Yes there is a lot of anatomy at KCOM. However, and the first years at KCOM and second years might not believe it, but everything, and I mean everything relate back to anatomy, physiology, and poss. pharmacology (which besides drugs is really applied physiology).

I think there might be some overkill in anatomy, but that said, the opportunities that the dept. gives you for learning are outstanding and the faculty is certainly top-notch and enthusiastic about their subject. Additionally, the time you get one on one with your cadaver to palpate various structures and really see and feel the various anatomic relationships is a big plus. Perhaps there are too many hours, however, hours spent early are hours made easier and fewer later when you are having to review the stuff for a surg you will be assisting with as 3rd and 4th year or as a surgical resident.

Just my 2 pennies.

Sweaty Paul MS-III
KCOM
 

s42brown

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Thanks guys and gals. I really agree with you, anatomy is the foundation for the rest of the medical courses. I just wanted to see if the students at KCOM agreed with me. Thanks;) :p ;)
 

rbassdo

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Dear s42brown,

I am currently taking anatomy at KCOM (class of '06). If there's one thing that the deans/faculty are hammering home often is that "all this anatomy will pay off." I can sense that already. Now I feel that if I were getting less time/detail in anatomy, it just wouldn't be right. FYI - KCOM anatomy department tends to change the amount of time taken to complete the course. In the past 5 (or so) years, classes have taken anywhere from 5 to 1!!!! quarters to complete anatomy. I talked to a doc that was in the class that completed anatomy in one quarter. She said that they were in the lab every day for 4-5 hours. I couldn't imagine that! This is not meant to scare you. Each time table has it's pros and cons.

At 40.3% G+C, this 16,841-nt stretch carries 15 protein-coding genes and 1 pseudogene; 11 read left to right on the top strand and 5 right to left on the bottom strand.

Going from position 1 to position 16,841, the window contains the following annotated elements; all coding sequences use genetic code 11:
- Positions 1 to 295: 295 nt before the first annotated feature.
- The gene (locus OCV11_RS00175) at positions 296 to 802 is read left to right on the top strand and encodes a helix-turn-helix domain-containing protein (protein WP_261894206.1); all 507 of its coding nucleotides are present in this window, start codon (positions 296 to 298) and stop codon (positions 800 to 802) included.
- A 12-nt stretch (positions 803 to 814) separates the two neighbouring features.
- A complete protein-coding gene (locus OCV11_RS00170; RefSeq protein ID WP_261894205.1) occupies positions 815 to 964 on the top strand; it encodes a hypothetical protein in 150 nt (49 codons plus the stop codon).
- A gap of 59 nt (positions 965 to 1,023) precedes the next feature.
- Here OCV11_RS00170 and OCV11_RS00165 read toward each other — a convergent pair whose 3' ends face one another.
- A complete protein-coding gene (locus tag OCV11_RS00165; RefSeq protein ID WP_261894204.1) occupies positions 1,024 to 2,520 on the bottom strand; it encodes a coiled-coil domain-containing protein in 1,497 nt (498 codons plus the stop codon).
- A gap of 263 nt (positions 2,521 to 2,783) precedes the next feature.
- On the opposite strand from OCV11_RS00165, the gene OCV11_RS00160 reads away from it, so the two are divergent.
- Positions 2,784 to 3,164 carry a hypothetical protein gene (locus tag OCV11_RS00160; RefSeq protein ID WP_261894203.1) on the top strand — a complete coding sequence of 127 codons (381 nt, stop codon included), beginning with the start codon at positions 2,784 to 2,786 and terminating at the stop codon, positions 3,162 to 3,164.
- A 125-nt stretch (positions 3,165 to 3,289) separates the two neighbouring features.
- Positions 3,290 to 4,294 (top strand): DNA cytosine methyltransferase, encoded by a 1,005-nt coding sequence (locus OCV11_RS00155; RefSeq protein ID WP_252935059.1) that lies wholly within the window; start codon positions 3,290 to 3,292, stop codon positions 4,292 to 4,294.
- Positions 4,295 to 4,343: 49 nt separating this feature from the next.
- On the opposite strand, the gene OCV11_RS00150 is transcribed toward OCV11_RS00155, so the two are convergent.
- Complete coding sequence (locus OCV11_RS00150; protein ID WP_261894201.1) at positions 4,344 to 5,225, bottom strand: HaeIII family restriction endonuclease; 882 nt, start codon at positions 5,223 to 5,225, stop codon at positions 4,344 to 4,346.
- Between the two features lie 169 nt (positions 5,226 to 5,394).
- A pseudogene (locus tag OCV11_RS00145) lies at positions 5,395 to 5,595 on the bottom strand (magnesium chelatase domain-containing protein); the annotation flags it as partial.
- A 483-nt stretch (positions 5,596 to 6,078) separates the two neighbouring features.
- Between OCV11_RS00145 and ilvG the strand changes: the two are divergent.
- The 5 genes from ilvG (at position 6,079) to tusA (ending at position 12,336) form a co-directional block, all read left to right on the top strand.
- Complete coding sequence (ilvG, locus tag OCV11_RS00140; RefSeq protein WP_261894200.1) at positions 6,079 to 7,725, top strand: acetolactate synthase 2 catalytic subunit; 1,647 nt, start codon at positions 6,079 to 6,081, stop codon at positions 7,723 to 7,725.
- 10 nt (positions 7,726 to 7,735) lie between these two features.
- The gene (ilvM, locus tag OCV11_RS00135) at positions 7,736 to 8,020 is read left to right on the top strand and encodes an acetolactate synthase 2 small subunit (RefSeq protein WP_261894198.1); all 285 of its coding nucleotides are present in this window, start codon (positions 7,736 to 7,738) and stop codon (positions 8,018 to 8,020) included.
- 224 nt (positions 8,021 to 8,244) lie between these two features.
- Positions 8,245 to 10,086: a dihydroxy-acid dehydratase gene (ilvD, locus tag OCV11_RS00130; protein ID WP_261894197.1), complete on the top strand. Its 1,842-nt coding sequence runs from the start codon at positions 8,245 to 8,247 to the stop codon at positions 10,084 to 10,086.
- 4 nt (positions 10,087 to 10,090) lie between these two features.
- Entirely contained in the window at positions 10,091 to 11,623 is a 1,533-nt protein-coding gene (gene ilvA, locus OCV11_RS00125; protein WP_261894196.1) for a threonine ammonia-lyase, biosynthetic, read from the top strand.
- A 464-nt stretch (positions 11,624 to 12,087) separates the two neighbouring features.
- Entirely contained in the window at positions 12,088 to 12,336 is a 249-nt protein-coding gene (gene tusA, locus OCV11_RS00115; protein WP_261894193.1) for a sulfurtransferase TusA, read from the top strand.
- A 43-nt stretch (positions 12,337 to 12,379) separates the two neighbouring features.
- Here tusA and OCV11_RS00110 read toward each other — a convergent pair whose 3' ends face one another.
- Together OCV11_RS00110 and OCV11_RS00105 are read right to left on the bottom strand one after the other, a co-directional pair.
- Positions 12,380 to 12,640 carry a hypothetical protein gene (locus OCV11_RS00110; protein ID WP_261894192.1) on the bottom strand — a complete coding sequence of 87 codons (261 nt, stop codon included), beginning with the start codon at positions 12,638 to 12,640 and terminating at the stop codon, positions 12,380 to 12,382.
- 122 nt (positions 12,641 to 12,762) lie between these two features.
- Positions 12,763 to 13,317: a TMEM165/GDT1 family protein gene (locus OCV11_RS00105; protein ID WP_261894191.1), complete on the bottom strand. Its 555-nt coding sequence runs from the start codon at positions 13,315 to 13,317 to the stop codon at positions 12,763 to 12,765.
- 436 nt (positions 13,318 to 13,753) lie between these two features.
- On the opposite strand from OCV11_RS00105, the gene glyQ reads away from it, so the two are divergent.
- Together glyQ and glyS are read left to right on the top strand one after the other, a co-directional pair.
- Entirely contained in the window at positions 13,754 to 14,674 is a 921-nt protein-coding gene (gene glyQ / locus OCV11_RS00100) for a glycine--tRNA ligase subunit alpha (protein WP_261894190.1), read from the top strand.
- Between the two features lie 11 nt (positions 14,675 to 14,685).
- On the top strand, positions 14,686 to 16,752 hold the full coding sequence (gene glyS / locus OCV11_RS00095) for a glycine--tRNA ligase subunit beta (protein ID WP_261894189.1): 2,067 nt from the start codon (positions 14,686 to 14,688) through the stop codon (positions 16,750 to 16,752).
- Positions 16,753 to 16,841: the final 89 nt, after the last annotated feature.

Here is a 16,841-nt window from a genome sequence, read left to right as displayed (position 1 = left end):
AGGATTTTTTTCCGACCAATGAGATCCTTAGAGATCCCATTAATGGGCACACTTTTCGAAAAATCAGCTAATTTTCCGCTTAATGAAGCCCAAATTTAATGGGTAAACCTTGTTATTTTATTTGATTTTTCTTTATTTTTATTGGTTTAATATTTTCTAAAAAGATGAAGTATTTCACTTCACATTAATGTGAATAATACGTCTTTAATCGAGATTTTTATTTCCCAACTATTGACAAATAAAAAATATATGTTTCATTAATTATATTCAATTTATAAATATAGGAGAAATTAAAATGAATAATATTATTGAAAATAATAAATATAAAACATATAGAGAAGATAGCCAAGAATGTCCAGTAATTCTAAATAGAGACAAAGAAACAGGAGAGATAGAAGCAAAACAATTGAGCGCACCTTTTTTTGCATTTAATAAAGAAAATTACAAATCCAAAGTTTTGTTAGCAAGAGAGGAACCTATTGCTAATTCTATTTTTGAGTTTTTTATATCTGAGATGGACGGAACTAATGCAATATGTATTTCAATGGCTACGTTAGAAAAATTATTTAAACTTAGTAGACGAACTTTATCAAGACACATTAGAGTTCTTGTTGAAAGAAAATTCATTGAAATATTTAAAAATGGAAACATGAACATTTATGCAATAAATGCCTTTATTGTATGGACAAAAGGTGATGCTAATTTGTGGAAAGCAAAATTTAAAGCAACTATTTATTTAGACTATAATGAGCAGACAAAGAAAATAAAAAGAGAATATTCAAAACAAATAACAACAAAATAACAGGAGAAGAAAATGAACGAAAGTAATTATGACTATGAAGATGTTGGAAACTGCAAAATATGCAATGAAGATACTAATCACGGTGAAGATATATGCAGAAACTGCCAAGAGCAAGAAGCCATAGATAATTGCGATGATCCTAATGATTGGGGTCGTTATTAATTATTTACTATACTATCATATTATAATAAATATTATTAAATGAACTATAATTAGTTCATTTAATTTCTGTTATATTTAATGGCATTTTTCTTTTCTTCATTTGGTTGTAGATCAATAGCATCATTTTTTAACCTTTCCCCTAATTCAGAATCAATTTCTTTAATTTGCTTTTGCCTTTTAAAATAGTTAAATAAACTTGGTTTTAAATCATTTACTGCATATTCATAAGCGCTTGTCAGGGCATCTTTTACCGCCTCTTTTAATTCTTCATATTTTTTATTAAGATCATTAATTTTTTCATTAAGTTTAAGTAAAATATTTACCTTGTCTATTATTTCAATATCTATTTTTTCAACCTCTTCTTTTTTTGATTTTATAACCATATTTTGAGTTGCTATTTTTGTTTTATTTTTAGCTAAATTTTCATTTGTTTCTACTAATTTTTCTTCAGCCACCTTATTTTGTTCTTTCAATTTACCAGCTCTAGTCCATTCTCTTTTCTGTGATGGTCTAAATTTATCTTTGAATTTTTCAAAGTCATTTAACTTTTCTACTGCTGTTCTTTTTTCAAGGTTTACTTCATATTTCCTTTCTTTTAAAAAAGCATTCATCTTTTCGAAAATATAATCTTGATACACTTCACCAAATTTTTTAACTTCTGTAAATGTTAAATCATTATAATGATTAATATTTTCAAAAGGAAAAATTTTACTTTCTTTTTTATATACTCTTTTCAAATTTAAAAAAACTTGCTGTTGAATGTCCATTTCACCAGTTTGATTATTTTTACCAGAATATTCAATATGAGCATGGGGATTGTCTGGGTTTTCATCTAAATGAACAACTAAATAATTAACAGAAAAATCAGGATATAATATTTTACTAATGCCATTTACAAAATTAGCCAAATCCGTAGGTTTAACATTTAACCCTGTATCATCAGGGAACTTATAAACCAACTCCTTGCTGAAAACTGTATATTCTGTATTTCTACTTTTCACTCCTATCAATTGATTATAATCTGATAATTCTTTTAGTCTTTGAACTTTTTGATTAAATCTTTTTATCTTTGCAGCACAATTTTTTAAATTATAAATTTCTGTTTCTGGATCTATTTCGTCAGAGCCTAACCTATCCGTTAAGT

Ryan
 

dobonedoc

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The more the better. You only get one chance to learn this stuff, and the anatomy will help you with physical exam skills, EKGs, & obviously on your radiology, surgery, ortho, & ob/gyn rotations. I rotated through a radiology program with two other 4th year students from other schools. They looked silly trying to identify the anatomy on CT, MR, and even plain films. You will be greatful for having more anatomy.

AT Still would be rolling over in his grave if he heard someone question the possibility of too much anatomy!
 

fasciaLATA

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I agree with the KCOM student replies above...anatomy is big at KCOM and a very strong department. We just finished our first quarter of gross, the final was yesterday. I have to admit I was a little frustrated after our first exam. As a class, we didn't to so hot but it was an awakening and a good one at that. As involved as learning anatomy can be, I feel it has been the most rewarding class. To put it simply, you have to know your anatomy and KCOM provides its students with all the right tools. If you had asked me that 2 months ago, I probably would have responded differently, but looking back on what I've learned these past 3 months...it's cool. I actually know stuff ;)